A new EWU course will examine craft beer, from grain to glass.
By Eastern Magazine
In a college town, the phrase “craft beer education” suggests a range of undergraduate experiences, none of which are typically related to the official university curriculum. But that’s changing at Eastern, thanks to a new course to be headed by Chris Cindric, a senior lecturer in recreation and leisure services in EWU’s Department of Wellness and Movement Sciences.
With his new “Craft Beer Evaluation and Service” class this fall, Cindric says he will seek to broaden students’ understanding of craft beer, from grain to glass, and its deep connection to agriculture and recreation.
“I’ve always felt like there’s this amazing opportunity to connect recreation with agriculture,” Cindric says. “Europe does it exceptionally well—there’s biking and hiking that finishes with great food and drink.”
The class will focus on the essentials of craft beer, including its history, styles, origin, qualitative and quantitative characteristics, ingredients, and the brewing process. Beer service, glassware, flavor and evaluation of quality will also be on the menu. Cindric says he wants to ensure his students learn to focus on quality over quantity, local over global, and taste over (what he describes as) “tasteless.” He says students will have the opportunity learn from local craft brewers, maltsters and growers who are having a profound impact on the local craft beer industry. To enroll, students must be over 21 years of age and, as part of the class, must pass a Mandatory Alcohol Servers Training permit test.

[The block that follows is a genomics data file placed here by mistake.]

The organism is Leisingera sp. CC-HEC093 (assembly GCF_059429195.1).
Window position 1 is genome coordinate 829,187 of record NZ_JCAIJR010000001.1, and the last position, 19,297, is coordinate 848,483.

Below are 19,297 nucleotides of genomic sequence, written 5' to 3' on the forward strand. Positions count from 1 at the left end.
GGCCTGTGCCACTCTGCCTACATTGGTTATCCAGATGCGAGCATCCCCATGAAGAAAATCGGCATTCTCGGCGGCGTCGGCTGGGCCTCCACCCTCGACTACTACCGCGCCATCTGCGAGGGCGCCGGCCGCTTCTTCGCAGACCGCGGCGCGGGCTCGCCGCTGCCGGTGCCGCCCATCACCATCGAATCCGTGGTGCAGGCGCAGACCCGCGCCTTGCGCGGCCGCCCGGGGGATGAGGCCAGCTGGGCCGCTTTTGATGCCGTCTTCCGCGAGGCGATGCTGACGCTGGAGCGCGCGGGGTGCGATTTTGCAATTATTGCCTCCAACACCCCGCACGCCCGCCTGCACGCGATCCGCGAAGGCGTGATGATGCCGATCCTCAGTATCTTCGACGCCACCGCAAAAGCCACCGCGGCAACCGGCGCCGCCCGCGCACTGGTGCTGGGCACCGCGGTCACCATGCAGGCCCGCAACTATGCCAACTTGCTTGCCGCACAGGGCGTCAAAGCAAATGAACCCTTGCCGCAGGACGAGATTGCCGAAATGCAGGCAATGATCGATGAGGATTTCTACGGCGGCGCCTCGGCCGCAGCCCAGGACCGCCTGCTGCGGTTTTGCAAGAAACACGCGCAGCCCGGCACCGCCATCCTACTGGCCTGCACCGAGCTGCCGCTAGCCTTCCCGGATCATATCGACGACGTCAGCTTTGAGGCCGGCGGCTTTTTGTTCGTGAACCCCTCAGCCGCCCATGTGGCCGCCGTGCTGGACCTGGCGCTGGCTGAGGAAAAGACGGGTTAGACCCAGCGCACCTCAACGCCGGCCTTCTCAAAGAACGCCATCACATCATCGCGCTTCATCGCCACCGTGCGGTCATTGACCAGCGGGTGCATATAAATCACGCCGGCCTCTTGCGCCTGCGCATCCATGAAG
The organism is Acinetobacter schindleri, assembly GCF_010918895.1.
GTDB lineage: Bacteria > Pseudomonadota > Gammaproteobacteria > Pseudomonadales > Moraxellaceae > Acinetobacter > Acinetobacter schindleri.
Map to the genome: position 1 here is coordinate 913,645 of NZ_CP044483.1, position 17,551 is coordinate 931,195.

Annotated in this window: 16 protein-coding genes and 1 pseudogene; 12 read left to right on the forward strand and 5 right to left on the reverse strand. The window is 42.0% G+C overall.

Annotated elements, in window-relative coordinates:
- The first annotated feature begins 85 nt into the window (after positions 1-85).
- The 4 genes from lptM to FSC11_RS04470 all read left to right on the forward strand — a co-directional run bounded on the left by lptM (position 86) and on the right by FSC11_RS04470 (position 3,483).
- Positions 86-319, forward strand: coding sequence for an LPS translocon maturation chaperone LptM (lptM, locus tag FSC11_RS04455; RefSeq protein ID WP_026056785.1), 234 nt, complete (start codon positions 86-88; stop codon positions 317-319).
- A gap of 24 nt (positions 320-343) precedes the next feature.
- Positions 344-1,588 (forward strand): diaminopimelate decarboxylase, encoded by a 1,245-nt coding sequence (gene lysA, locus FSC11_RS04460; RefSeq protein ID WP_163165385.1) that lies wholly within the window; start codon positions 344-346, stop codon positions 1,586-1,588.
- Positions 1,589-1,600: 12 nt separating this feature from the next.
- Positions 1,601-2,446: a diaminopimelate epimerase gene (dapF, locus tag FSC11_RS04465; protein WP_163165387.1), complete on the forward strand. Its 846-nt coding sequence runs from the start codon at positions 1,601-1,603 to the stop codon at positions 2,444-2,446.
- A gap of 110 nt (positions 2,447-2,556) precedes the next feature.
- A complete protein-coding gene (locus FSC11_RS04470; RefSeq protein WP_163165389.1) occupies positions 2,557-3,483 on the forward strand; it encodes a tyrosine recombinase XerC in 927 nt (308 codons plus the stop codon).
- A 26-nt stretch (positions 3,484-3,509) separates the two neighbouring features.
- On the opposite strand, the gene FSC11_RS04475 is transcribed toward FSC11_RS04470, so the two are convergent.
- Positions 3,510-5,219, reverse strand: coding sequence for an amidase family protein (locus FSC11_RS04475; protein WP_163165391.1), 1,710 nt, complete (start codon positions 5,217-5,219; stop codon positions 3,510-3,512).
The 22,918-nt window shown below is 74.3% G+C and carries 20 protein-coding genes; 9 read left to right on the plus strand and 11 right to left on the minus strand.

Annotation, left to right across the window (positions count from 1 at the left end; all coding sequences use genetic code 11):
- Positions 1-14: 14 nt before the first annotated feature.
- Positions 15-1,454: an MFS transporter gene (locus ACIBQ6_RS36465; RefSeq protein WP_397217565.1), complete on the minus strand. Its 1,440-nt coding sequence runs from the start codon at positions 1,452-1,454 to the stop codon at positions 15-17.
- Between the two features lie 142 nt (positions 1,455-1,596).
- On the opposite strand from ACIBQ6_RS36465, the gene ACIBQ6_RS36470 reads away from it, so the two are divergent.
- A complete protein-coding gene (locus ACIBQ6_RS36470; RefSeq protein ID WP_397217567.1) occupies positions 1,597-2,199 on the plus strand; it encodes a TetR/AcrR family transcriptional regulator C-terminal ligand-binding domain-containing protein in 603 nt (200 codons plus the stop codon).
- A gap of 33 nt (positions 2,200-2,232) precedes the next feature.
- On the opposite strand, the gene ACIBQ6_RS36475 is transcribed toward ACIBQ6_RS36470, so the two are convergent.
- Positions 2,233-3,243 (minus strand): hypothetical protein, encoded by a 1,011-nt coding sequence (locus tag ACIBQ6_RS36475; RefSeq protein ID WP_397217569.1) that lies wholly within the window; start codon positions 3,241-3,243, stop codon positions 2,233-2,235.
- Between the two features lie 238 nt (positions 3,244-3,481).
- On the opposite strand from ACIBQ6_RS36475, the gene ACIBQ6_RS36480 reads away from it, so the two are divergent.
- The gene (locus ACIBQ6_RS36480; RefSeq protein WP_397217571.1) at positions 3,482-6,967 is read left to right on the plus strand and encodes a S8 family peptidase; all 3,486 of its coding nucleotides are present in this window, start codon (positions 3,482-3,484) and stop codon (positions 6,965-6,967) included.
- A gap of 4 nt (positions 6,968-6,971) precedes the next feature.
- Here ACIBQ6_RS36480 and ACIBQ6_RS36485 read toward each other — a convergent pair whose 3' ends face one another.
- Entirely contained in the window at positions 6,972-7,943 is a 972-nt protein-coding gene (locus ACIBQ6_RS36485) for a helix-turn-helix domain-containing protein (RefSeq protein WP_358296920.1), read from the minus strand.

“What’s pretty unique about Spokane right now is that you can have a fully local pint,” Cindric says. “I’ve actually had a beer at Mountain Lakes with the brewer, the maltster and the farmer, who all contributed to that single beer, drinking that beer with me. And that’s pretty powerful!”
Because of the pandemic, Cindric has had to make a few adjustments to his plans for the class. He had originally hoped, for example, to do several field trips to local breweries and grain farms.
“I’m not going to be able to have people visit all of those places, but I will be able to have a class that takes place where I’m at the brewery or we have the brewer, maltster or farmer on as a guest on Zoom,” says Cindric. “We’ll lose a little bit of the personal connection, but the content will still be there.”